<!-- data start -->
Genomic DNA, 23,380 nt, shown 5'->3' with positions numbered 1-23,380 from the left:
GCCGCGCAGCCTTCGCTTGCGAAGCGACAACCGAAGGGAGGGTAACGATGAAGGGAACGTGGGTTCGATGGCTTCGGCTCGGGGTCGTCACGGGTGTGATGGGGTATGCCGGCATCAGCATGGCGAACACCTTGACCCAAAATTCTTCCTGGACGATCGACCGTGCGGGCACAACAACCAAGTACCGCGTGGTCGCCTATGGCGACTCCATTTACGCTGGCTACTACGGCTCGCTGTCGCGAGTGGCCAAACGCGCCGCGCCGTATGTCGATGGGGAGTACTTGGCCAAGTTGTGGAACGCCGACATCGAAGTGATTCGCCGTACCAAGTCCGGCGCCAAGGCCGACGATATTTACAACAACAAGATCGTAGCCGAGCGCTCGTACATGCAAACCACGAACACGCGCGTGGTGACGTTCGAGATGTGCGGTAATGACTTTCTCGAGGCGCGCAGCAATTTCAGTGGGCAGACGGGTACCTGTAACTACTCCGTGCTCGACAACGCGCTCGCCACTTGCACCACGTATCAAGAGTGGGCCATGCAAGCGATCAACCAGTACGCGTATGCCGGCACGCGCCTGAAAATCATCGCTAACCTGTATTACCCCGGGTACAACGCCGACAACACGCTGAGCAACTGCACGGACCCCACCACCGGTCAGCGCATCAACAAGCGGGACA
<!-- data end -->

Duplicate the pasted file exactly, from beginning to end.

Genomic DNA, 23,380 nt, shown 5'->3' with positions numbered 1-23,380 from the left:
GCCGCGCAGCCTTCGCTTGCGAAGCGACAACCGAAGGGAGGGTAACGATGAAGGGAACGTGGGTTCGATGGCTTCGGCTCGGGGTCGTCACGGGTGTGATGGGGTATGCCGGCATCAGCATGGCGAACACCTTGACCCAAAATTCTTCCTGGACGATCGACCGTGCGGGCACAACAACCAAGTACCGCGTGGTCGCCTATGGCGACTCCATTTACGCTGGCTACTACGGCTCGCTGTCGCGAGTGGCCAAACGCGCCGCGCCGTATGTCGATGGGGAGTACTTGGCCAAGTTGTGGAACGCCGACATCGAAGTGATTCGCCGTACCAAGTCCGGCGCCAAGGCCGACGATATTTACAACAACAAGATCGTAGCCGAGCGCTCGTACATGCAAACCACGAACACGCGCGTGGTGACGTTCGAGATGTGCGGTAATGACTTTCTCGAGGCGCGCAGCAATTTCAGTGGGCAGACGGGTACCTGTAACTACTCCGTGCTCGACAACGCGCTCGCCACTTGCACCACGTATCAAGAGTGGGCCATGCAAGCGATCAACCAGTACGCGTATGCCGGCACGCGCCTGAAAATCATCGCTAACCTGTATTACCCCGGGTACAACGCCGACAACACGCTGAGCAACTGCACGGACCCCACCACCGGTCAGCGCATCAACAAGCGGGACA